Toronto Harbour Lighthouse Labyrinth – This labyrinth is located at the end of the Leslie Street Spit known as Vicky Keith Point in Tommy Thompson Park. It is the southern most labyrinth within city limits. It was painted freehand and the ultimate result is a one-of-a-kind labyrinth to complement this one-of-a-kind Toronto location.
Eglinton Park Labyrinth – Wading Pool north of the Children’s Playground.
Riverdale Park West / Riverdale Farm – Wading Pool Labyrinth. It’s blue.
Riverdale Park East – The City of Toronto abandoned this wading pool 15 years ago citing cost-prohibitive mechanical repair. I finally re-purposed it into a multi-coloured Labyrinth north of the tennis courts in north-east pocket of the park.
Woodbine Beach Park – Another wading pool abandoned by The City. A multi-coloured 11 circuit Labyrinth is painted here. People sometimes place plants in the centre.
Mouth of the Humber River – Labyrinth painted in a circle of asphalt on the east side of the Humber River where it meets Lake Ontario.
Sir Casimir Gzowski Park – 11 Circuit Multi-Coloured Labyrinth painted in the Wading Pool. Lots of fun for kids visiting Sunnyside Beach.
Alexandra Park – Wading Pool Labyrinth, repainted several times in several different colours.
Kensington Market – In addition to the more-or-less-permanent Labyrinth painted in the Bellevue Square Park wading pool, less-permanent Labyrinths pop onto the streets throughout the year. These are painted during Pedestrian Sundays Kensington. They are multi-coloured. You may find them on Augusta Avenue or Kensington Street.
Campbell Park – HALF a Labyrinth. That’s what’s left of a multi-coloured Labyrinth painted in the former wading pool. It’s been reduced to a splash pad. During construction, a few quadrants of cement were ripped up and new water pipework was done. I haven’t gotten around to returning to repaint the labyrinth.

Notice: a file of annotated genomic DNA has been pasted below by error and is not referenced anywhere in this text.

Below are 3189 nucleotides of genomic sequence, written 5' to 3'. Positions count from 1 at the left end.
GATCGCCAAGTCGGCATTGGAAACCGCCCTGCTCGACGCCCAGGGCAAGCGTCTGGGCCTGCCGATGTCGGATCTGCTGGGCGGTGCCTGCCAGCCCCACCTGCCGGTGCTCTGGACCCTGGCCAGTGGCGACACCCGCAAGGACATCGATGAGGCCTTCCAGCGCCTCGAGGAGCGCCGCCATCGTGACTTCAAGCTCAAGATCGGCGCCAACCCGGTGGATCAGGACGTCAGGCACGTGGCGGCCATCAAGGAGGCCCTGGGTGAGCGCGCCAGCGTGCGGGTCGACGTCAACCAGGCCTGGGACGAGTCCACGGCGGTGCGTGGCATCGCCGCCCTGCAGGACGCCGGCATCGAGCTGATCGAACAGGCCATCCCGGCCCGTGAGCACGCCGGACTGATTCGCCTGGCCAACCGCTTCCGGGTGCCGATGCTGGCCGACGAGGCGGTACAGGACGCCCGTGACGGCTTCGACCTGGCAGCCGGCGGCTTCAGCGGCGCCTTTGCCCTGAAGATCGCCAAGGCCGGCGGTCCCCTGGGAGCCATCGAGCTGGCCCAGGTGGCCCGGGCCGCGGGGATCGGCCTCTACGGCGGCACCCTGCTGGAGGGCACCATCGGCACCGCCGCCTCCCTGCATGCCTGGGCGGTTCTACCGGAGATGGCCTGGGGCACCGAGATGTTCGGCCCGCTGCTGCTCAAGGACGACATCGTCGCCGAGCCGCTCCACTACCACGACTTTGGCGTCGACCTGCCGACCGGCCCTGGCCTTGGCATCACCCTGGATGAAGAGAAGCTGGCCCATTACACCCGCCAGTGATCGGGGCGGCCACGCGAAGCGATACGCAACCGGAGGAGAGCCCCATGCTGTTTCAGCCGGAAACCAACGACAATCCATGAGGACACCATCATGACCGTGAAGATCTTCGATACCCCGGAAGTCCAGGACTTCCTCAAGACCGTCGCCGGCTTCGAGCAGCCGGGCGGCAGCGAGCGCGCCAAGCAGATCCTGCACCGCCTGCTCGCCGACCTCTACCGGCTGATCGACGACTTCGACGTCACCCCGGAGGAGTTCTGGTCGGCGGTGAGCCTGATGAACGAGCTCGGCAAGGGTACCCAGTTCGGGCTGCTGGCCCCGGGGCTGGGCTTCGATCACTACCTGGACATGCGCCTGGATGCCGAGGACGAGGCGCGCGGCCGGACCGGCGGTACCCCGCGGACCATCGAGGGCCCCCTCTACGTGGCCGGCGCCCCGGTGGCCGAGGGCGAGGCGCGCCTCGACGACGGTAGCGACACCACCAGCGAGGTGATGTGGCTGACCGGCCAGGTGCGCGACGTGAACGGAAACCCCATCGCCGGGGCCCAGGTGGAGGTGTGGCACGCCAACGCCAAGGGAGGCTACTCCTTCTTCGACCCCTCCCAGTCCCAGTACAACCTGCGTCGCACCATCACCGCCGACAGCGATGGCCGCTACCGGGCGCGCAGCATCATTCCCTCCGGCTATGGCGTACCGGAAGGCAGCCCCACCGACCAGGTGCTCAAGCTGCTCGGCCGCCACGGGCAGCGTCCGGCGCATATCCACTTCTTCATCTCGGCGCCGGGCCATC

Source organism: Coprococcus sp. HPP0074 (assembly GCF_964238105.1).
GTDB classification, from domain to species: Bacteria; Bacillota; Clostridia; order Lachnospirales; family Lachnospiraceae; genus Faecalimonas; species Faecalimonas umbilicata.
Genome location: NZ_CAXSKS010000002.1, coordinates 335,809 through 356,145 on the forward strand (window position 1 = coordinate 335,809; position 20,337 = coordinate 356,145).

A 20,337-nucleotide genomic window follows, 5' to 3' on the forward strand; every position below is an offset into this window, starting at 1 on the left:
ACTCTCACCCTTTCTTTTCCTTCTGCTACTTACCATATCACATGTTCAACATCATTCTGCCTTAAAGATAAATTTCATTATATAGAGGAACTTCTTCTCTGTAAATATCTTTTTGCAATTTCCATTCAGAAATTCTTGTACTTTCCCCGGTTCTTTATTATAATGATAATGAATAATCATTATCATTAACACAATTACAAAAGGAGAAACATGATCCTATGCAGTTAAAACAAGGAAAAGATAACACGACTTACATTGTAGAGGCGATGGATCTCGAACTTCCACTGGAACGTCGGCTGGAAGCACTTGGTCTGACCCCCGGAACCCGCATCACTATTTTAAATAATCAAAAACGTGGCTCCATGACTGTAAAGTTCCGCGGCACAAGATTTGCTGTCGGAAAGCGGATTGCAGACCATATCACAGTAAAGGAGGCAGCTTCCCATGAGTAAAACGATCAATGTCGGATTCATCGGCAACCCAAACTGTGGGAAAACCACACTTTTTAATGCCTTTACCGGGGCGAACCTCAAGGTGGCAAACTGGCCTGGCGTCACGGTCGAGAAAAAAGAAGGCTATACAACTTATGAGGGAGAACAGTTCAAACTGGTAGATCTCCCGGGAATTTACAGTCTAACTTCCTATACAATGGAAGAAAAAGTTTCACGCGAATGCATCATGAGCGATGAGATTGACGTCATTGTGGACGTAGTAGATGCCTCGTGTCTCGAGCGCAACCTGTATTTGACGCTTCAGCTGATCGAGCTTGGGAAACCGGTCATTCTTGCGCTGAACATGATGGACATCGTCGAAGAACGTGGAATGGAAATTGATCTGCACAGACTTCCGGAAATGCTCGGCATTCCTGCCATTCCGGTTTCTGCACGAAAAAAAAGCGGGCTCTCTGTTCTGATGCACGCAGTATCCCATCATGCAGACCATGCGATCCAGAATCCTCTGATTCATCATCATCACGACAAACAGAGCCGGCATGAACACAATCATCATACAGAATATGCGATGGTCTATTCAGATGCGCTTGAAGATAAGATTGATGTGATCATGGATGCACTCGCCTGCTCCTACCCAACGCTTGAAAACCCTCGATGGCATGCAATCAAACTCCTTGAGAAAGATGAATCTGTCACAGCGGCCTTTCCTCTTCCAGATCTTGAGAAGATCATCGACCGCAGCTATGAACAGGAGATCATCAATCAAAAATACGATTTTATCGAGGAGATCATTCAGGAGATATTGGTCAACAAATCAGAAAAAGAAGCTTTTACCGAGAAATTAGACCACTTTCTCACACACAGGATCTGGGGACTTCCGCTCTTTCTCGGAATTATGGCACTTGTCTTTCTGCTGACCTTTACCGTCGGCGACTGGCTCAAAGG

Dufferin Grove Park – Every time I paint a Labyrinth in the Wading Pool, it fades away. Quickly. Blame the bizarro cake-frosting of a surface installed in recent years. I don’t know if I want to re-invest time and energy in re-painting the Labyrinth, yet again. I had also painted another smaller Labyrinth in the north end of the park, It’s also faded away.
Dovercourt Park – Faded away, barely visible now. A 4 circuit Labyrinth is/was painted just north-west of the tennis courts.
West Toronto Railpath – Painted Labyrinths at the top and bottom of the Railpath have either faded or been removed. People have asked me to re-paint them.
Toronto Beaches – Stone, Rock, and Found Object Labyrinths of all shapes and sizes and designs appear here each summer, as my time and energy allows. Volunteers often show up and help out. With their help, the burden is eased. Greatly. THANK YOU to all the Toronto City of Labyrinths Project volunteers who always help out!
Labyrinths created by Neighbourhood or Community Groups
MacGregor Park – The Wading Pool in this park on the West side of Lansdowne Avenue north of College Street and South of Bloor Street West has been outlined with different animals. If one follows the path, it will weave in and out of the giant animals shapes and drawings. Last time I walked it, it had yet to be painted in full colour. For now, the white outlines are still fun to walk. This Labyrinth was created in the Summer of 2012 I believe.
East Lynn Park – This park, located west of Woodbine Avenue and is on the south side of Danforth Avenue has a wonderfully painted wading pool. Twists and turns are absent in this perhaps unintentional Labyrinth. A gentle wide spiral brings one from the outer edge right into its centre.